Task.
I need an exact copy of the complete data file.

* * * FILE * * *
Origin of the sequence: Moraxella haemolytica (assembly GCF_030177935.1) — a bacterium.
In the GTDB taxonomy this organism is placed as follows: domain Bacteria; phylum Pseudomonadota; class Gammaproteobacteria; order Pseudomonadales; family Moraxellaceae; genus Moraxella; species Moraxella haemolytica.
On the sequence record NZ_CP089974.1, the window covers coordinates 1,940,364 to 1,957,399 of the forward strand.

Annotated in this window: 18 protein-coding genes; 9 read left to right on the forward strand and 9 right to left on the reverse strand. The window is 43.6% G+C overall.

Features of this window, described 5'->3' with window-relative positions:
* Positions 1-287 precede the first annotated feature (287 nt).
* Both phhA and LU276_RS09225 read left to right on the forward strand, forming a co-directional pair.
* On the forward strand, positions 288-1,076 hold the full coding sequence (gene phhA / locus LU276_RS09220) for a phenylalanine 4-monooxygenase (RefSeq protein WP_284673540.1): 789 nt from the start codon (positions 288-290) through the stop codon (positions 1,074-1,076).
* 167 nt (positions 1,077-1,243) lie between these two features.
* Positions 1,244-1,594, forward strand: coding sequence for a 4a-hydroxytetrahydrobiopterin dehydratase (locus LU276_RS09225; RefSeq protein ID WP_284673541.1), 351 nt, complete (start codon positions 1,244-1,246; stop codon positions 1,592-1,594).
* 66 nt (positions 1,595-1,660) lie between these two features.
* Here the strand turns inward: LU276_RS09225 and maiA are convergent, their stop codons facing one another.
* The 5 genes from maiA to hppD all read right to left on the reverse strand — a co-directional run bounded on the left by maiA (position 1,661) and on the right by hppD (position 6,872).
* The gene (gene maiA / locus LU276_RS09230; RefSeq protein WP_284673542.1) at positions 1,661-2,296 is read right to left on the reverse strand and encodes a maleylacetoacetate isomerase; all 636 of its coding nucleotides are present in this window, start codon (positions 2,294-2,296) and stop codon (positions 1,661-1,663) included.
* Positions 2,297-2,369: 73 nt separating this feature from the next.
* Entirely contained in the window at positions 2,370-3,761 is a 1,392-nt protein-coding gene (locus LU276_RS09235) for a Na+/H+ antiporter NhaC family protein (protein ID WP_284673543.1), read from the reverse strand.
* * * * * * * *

Origin of the sequence: Moraxella haemolytica (assembly GCF_030177935.1) — a bacterium.
In the GTDB taxonomy this organism is placed as follows: domain Bacteria; phylum Pseudomonadota; class Gammaproteobacteria; order Pseudomonadales; family Moraxellaceae; genus Moraxella; species Moraxella haemolytica.
On the sequence record NZ_CP089974.1, the window covers coordinates 1,940,364 to 1,957,399 of the forward strand.

Annotated in this window: 18 protein-coding genes; 9 read left to right on the forward strand and 9 right to left on the reverse strand. The window is 43.6% G+C overall.

Features of this window, described 5'->3' with window-relative positions:
* Positions 1-287 precede the first annotated feature (287 nt).
* Both phhA and LU276_RS09225 read left to right on the forward strand, forming a co-directional pair.
* On the forward strand, positions 288-1,076 hold the full coding sequence (gene phhA / locus LU276_RS09220) for a phenylalanine 4-monooxygenase (RefSeq protein WP_284673540.1): 789 nt from the start codon (positions 288-290) through the stop codon (positions 1,074-1,076).
* 167 nt (positions 1,077-1,243) lie between these two features.
* Positions 1,244-1,594, forward strand: coding sequence for a 4a-hydroxytetrahydrobiopterin dehydratase (locus LU276_RS09225; RefSeq protein ID WP_284673541.1), 351 nt, complete (start codon positions 1,244-1,246; stop codon positions 1,592-1,594).
* 66 nt (positions 1,595-1,660) lie between these two features.
* Here the strand turns inward: LU276_RS09225 and maiA are convergent, their stop codons facing one another.
* The 5 genes from maiA to hppD all read right to left on the reverse strand — a co-directional run bounded on the left by maiA (position 1,661) and on the right by hppD (position 6,872).
* The gene (gene maiA / locus LU276_RS09230; RefSeq protein WP_284673542.1) at positions 1,661-2,296 is read right to left on the reverse strand and encodes a maleylacetoacetate isomerase; all 636 of its coding nucleotides are present in this window, start codon (positions 2,294-2,296) and stop codon (positions 1,661-1,663) included.
* Positions 2,297-2,369: 73 nt separating this feature from the next.
* Entirely contained in the window at positions 2,370-3,761 is a 1,392-nt protein-coding gene (locus LU276_RS09235) for a Na+/H+ antiporter NhaC family protein (protein ID WP_284673543.1), read from the reverse strand.